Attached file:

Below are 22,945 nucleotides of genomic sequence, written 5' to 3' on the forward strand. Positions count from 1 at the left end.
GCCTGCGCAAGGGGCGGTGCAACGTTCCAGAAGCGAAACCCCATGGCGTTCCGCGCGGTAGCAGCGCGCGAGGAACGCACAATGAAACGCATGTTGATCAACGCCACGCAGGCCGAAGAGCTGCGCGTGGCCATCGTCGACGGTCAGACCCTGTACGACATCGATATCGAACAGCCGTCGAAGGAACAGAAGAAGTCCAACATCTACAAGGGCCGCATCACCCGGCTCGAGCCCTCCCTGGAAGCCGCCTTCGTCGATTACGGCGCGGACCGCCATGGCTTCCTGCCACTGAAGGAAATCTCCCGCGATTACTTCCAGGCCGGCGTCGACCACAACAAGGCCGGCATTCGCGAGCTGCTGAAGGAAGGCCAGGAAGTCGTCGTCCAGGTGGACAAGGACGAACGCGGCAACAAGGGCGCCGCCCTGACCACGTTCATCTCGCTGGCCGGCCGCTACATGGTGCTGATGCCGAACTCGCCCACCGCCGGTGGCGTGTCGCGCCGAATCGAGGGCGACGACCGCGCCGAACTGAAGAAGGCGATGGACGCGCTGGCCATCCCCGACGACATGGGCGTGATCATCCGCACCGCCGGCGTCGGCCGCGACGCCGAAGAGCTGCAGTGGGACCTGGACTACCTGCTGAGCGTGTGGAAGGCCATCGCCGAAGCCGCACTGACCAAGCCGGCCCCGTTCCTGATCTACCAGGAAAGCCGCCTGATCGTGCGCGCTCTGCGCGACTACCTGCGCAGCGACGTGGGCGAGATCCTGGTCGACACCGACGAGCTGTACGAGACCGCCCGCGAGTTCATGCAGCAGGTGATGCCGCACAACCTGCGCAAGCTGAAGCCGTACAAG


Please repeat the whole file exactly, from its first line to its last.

Below are 22,945 nucleotides of genomic sequence, written 5' to 3' on the forward strand. Positions count from 1 at the left end.
GCCTGCGCAAGGGGCGGTGCAACGTTCCAGAAGCGAAACCCCATGGCGTTCCGCGCGGTAGCAGCGCGCGAGGAACGCACAATGAAACGCATGTTGATCAACGCCACGCAGGCCGAAGAGCTGCGCGTGGCCATCGTCGACGGTCAGACCCTGTACGACATCGATATCGAACAGCCGTCGAAGGAACAGAAGAAGTCCAACATCTACAAGGGCCGCATCACCCGGCTCGAGCCCTCCCTGGAAGCCGCCTTCGTCGATTACGGCGCGGACCGCCATGGCTTCCTGCCACTGAAGGAAATCTCCCGCGATTACTTCCAGGCCGGCGTCGACCACAACAAGGCCGGCATTCGCGAGCTGCTGAAGGAAGGCCAGGAAGTCGTCGTCCAGGTGGACAAGGACGAACGCGGCAACAAGGGCGCCGCCCTGACCACGTTCATCTCGCTGGCCGGCCGCTACATGGTGCTGATGCCGAACTCGCCCACCGCCGGTGGCGTGTCGCGCCGAATCGAGGGCGACGACCGCGCCGAACTGAAGAAGGCGATGGACGCGCTGGCCATCCCCGACGACATGGGCGTGATCATCCGCACCGCCGGCGTCGGCCGCGACGCCGAAGAGCTGCAGTGGGACCTGGACTACCTGCTGAGCGTGTGGAAGGCCATCGCCGAAGCCGCACTGACCAAGCCGGCCCCGTTCCTGATCTACCAGGAAAGCCGCCTGATCGTGCGCGCTCTGCGCGACTACCTGCGCAGCGACGTGGGCGAGATCCTGGTCGACACCGACGAGCTGTACGAGACCGCCCGCGAGTTCATGCAGCAGGTGATGCCGCACAACCTGCGCAAGCTGAAGCCGTACAAG